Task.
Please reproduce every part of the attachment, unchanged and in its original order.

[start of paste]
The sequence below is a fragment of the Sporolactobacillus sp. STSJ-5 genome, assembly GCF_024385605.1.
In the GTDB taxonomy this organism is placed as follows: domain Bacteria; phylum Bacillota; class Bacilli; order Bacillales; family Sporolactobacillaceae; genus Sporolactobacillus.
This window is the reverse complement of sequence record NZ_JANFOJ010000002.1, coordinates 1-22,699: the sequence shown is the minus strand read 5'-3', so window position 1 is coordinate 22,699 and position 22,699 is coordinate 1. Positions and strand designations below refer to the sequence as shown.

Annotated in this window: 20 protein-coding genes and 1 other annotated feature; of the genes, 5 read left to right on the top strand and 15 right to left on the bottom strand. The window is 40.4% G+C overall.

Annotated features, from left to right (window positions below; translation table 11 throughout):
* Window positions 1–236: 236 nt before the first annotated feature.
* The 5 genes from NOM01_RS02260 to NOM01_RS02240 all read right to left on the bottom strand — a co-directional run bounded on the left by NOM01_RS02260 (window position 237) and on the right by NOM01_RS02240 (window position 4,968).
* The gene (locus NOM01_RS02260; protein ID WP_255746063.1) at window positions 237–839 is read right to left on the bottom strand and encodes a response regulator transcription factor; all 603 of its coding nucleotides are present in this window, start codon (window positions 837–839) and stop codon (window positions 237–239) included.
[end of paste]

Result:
The sequence below is a fragment of the Sporolactobacillus sp. STSJ-5 genome, assembly GCF_024385605.1.
In the GTDB taxonomy this organism is placed as follows: domain Bacteria; phylum Bacillota; class Bacilli; order Bacillales; family Sporolactobacillaceae; genus Sporolactobacillus.
This window is the reverse complement of sequence record NZ_JANFOJ010000002.1, coordinates 1-22,699: the sequence shown is the minus strand read 5'-3', so window position 1 is coordinate 22,699 and position 22,699 is coordinate 1. Positions and strand designations below refer to the sequence as shown.

Annotated in this window: 20 protein-coding genes and 1 other annotated feature; of the genes, 5 read left to right on the top strand and 15 right to left on the bottom strand. The window is 40.4% G+C overall.

Annotated features, from left to right (window positions below; translation table 11 throughout):
* Window positions 1–236: 236 nt before the first annotated feature.
* The 5 genes from NOM01_RS02260 to NOM01_RS02240 all read right to left on the bottom strand — a co-directional run bounded on the left by NOM01_RS02260 (window position 237) and on the right by NOM01_RS02240 (window position 4,968).
* The gene (locus NOM01_RS02260; protein ID WP_255746063.1) at window positions 237–839 is read right to left on the bottom strand and encodes a response regulator transcription factor; all 603 of its coding nucleotides are present in this window, start codon (window positions 837–839) and stop codon (window positions 237–239) included.